One final symptom of female hysteria that Margery Kempe displays is a bit more subdued but is present in The Book of Margery Kempe nevertheless: her seemingly erotic fantasies about her love for God. In the text, she is presented at one point explaining to her husband that she cannot engage in sexual activity on earth because she needs to channel her sexual energy into her “marriage” with God, and she proceeds to intimately describe their love and their marriage bed. Although sexual fantasy is among the less discussed symptoms of hysteria, for ages doctors believed that women who became engaged with elaborate fantasies, especially sexual fantasies should be considered hysterical, even if there was no accompanying melancholia, anxiety, insomnia, irritability, sporadic crying, and fainting spells (Devereux, 36).
It is not only Margery Kempe’s lack of humility in regards to her visions that causes people to disregard her as a mystic: although her sporadic weeping and rambling discussions of God may make her seem hysterical, her tendency to dress as a nun makes those around her to view her in even less favorable light. Hildegard of Bingen, too, dressed as a nun, but she actually was a nun, so her modest white garb was not unwarranted. The writing of medieval women touches on many issues, including religion, social inequality, and marital politics, but in indirectly addressing an issue that remained relevant for several centuries, these writers established long-term relevance and remain part of an ongoing historical discussion about female hysteria.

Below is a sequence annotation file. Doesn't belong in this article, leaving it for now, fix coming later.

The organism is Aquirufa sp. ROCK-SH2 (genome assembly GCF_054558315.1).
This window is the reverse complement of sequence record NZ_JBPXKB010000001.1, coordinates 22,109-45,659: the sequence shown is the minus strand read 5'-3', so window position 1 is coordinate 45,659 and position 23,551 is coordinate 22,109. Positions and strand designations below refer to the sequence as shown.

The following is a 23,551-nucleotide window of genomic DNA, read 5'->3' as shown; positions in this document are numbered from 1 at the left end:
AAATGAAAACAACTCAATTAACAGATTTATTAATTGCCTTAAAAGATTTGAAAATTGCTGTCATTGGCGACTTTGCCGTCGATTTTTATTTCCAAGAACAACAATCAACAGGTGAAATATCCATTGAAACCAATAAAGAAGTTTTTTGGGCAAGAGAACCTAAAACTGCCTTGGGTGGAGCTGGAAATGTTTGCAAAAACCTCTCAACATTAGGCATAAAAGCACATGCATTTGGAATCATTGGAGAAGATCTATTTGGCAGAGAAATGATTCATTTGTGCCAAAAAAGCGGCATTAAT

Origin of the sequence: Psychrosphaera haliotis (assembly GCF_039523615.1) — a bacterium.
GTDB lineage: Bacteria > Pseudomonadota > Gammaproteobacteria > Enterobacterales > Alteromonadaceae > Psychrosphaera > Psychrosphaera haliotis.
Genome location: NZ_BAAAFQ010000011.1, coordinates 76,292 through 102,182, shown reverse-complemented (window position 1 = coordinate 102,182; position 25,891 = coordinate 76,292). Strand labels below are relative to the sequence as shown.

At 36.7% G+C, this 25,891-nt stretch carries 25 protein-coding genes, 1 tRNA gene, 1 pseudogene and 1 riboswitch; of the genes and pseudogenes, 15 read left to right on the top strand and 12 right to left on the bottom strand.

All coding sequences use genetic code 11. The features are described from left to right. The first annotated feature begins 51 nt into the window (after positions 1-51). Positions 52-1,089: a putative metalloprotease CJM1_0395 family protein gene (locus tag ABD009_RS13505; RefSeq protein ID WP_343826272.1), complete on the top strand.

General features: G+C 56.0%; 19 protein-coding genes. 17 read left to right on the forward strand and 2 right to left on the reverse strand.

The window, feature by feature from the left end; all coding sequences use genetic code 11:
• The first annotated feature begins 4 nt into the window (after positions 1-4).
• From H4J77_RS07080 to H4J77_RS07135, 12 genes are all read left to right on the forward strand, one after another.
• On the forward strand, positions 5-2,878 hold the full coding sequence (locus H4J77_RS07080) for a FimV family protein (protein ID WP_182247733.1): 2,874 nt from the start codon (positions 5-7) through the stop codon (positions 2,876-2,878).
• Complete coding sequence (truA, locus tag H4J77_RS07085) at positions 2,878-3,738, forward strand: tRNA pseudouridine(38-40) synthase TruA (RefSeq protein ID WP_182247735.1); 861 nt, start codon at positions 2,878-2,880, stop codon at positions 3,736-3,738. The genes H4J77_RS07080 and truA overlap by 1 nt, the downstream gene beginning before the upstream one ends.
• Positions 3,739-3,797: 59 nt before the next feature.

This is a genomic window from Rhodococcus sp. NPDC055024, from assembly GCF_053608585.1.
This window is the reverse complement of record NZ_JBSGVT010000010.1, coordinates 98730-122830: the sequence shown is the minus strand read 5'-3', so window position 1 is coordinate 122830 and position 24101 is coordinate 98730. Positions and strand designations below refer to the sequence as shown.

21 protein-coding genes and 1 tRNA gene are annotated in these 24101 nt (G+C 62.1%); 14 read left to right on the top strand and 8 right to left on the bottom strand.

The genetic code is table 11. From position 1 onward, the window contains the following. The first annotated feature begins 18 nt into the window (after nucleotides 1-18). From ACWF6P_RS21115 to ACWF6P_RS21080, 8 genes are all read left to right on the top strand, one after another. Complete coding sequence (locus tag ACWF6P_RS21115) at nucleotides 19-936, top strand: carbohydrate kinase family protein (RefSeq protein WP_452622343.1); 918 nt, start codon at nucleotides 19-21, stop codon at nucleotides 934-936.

Devereux, Cecily. “Hysteria, Feminism, and Gender Revisited: The Case of the Second Wave.” ESC: English Studies in Canada, vol. 40 no. 1, 2014, pp. 19-45. Project MUSE.
Micale, Mark S. “Hysteria and Its Historiography: The Future Perspective.” History of Psychiatry, vol. 1, no. 1, Mar. 1990, pp. 33–124. SAGE Journals.
Tasca, Cecilia et al. “Women and hysteria in the history of mental health” Clinical practice and epidemiology in mental health : CP & EMH vol. 8 (2012): 110-9.